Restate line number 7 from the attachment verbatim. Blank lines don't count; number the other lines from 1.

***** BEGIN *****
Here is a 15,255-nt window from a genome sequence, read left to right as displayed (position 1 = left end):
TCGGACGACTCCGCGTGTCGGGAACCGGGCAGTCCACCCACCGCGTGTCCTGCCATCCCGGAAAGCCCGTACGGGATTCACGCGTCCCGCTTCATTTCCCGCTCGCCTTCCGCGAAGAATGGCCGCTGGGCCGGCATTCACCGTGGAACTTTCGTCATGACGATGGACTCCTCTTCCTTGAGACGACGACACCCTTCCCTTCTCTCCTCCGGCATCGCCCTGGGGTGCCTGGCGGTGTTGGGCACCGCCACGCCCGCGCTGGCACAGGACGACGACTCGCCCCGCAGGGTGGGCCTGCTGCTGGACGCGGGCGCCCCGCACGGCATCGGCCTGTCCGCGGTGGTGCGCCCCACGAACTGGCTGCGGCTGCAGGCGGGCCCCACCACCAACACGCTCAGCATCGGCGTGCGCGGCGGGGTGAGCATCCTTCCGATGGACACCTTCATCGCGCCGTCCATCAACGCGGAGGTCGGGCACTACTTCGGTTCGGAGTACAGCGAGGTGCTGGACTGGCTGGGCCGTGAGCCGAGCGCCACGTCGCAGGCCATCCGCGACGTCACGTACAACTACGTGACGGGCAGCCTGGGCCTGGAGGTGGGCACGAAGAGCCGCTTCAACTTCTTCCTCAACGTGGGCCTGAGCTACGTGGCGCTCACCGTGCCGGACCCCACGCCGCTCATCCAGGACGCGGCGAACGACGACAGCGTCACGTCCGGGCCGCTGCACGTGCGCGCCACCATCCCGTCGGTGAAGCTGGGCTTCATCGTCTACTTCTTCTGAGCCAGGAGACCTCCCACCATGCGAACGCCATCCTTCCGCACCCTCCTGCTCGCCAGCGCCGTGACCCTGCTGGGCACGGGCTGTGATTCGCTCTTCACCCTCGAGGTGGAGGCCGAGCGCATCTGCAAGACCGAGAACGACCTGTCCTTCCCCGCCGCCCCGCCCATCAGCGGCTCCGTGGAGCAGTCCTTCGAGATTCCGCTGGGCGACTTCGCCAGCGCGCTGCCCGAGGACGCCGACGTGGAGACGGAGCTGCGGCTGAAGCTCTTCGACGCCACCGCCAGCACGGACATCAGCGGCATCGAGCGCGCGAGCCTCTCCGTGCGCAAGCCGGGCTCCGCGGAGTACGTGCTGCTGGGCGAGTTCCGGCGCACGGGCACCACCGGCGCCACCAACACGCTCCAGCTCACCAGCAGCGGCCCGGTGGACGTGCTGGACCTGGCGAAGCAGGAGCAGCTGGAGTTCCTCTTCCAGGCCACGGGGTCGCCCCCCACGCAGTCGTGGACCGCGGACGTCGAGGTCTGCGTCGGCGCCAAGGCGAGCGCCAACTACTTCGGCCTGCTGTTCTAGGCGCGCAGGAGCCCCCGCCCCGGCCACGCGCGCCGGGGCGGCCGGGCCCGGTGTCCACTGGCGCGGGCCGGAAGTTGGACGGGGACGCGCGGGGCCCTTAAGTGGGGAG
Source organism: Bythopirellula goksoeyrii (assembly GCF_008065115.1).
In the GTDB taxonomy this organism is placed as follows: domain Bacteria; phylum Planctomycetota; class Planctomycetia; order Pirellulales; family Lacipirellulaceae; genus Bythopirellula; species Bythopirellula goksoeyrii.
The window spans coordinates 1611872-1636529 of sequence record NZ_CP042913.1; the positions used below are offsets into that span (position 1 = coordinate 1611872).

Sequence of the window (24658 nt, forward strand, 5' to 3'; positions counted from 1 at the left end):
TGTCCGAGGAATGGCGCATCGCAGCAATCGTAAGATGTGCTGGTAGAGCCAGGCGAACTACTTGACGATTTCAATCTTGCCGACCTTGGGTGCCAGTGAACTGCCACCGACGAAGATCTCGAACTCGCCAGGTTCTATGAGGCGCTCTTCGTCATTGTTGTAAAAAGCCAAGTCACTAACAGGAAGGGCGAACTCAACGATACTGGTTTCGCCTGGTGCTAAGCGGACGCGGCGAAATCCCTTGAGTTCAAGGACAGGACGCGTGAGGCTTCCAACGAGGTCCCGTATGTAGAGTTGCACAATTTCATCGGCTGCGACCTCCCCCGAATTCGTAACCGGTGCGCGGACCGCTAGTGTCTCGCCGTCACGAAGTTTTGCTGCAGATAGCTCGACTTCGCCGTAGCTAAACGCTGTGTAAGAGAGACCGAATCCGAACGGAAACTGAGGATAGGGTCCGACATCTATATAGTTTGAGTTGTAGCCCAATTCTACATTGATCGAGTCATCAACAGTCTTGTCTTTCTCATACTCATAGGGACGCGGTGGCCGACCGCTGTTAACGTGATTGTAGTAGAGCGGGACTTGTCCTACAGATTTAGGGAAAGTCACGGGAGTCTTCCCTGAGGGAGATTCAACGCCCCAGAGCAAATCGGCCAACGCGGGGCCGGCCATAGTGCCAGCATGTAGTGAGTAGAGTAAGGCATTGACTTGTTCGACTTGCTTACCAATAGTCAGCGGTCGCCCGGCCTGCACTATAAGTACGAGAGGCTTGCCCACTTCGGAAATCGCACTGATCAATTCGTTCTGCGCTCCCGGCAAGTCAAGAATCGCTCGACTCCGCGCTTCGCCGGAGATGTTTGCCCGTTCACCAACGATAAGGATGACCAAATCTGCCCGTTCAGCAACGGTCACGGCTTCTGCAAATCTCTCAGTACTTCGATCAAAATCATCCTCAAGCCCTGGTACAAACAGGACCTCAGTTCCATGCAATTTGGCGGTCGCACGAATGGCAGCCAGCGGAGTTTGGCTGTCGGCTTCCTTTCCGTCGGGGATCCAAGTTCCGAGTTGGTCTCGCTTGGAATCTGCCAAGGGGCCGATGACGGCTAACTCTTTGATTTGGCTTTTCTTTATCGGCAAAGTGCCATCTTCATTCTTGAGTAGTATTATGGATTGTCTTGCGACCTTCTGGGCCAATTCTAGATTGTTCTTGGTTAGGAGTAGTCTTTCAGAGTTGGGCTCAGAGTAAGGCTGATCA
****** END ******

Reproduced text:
TGTCCGAGGAATGGCGCATCGCAGCAATCGTAAGATGTGCTGGTAGAGCCAGGCGAACTACTTGACGATTTCAATCTTGCCGACCTTGGGTGCCAGTGAACTGCCACCGACGAAGATCTCGAACTCGCCAGGTTCTATGAGGCGCTCTTCGTCATTGTTGTAAAAAGCCAAGTCACTAACAGGAAGGGCGAACTCAACGATACTGGTTTCGCCTGGTGCTAAGCGGACGCGGCGAAATCCCTTGAGTTCAAGGACAGGACGCGTGAGGCTTCCAACGAGGTCCCGTATGTAGAGTTGCACAATTTCATCGGCTGCGACCTCCCCCGAATTCGTAACCGGTGCGCGGACCGCTAGTGTCTCGCCGTCACGAAGTTTTGCTGCAGATAGCTCGACTTCGCCGTAGCTAAACGCTGTGTAAGAGAGACCGAATCCGAACGGAAACTGAGGATAGGGTCCGACATCTATATAGTTTGAGTTGTAGCCCAATTCTACATTGATCGAGTCATCAACAGTCTTGTCTTTCTCATACTCATAGGGACGCGGTGGCCGACCGCTGTTAACGTGATTGTAGTAGAGCGGGACTTGTCCTACAGATTTAGGGAAAGTCACGGGAGTCTTCCCTGAGGGAGATTCAACGCCCCAGAGCAAATCGGCCAACGCGGGGCCGGCCATAGTGCCAGCATGTAGTGAGTAGAGTAAGGCATTGACTTGTTCGACTTGCTTACCAATAGTCAGCGGTCGCCCGGCCTGCACTATAAGTACGAGAGGCTTGCCCACTTCGGAAATCGCACTGATCAATTCGTTCTGCGCTCCCGGCAAGTCAAGAATCGCTCGACTCCGCGCTTCGCCGGAGATGTTTGCCCGTTCACCAACGATAAGGATGACCAAATCTGCCCGTTCAGCAACGGTCACGGCTTCTGCAAATCTCTCAGTACTTCGATCAAAATCATCCTCAAGCCCTGGTACAAACAGGACCTCAGTTCCATGCAATTTGGCGGTCGCACGAATGGCAGCCAGCGGAGTTTGGCTGTCGGCTTCCTTTCCGTCGGGGATCCAAGTTCCGAGTTGGTCTCGCTTGGAATCTGCCAAGGGGCCGATGACGGCTAACTCTTTGATTTGGCTTTTCTTTATCGGCAAAGTGCCATCTTCATTCTTGAGTAGTATTATGGATTGTCTTGCGACCTTCTGGGCCAATTCTAGATTGTTCTTGGTTAGGAGTAGTCTTTCAGAGTTGGGCTCAGAGTAAGGCTGATCA